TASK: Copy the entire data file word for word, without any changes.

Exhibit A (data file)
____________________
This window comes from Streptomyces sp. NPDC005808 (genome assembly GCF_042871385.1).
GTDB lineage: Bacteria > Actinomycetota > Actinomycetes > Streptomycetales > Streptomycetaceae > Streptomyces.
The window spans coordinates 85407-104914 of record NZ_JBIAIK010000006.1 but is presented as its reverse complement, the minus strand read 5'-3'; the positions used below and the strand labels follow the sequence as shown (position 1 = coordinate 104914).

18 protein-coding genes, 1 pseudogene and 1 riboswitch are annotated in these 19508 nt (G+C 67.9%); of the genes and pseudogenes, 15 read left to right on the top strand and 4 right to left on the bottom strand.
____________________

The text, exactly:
This window comes from Streptomyces sp. NPDC005808 (genome assembly GCF_042871385.1).
GTDB lineage: Bacteria > Actinomycetota > Actinomycetes > Streptomycetales > Streptomycetaceae > Streptomyces.
The window spans coordinates 85407-104914 of record NZ_JBIAIK010000006.1 but is presented as its reverse complement, the minus strand read 5'-3'; the positions used below and the strand labels follow the sequence as shown (position 1 = coordinate 104914).

18 protein-coding genes, 1 pseudogene and 1 riboswitch are annotated in these 19508 nt (G+C 67.9%); of the genes and pseudogenes, 15 read left to right on the top strand and 4 right to left on the bottom strand.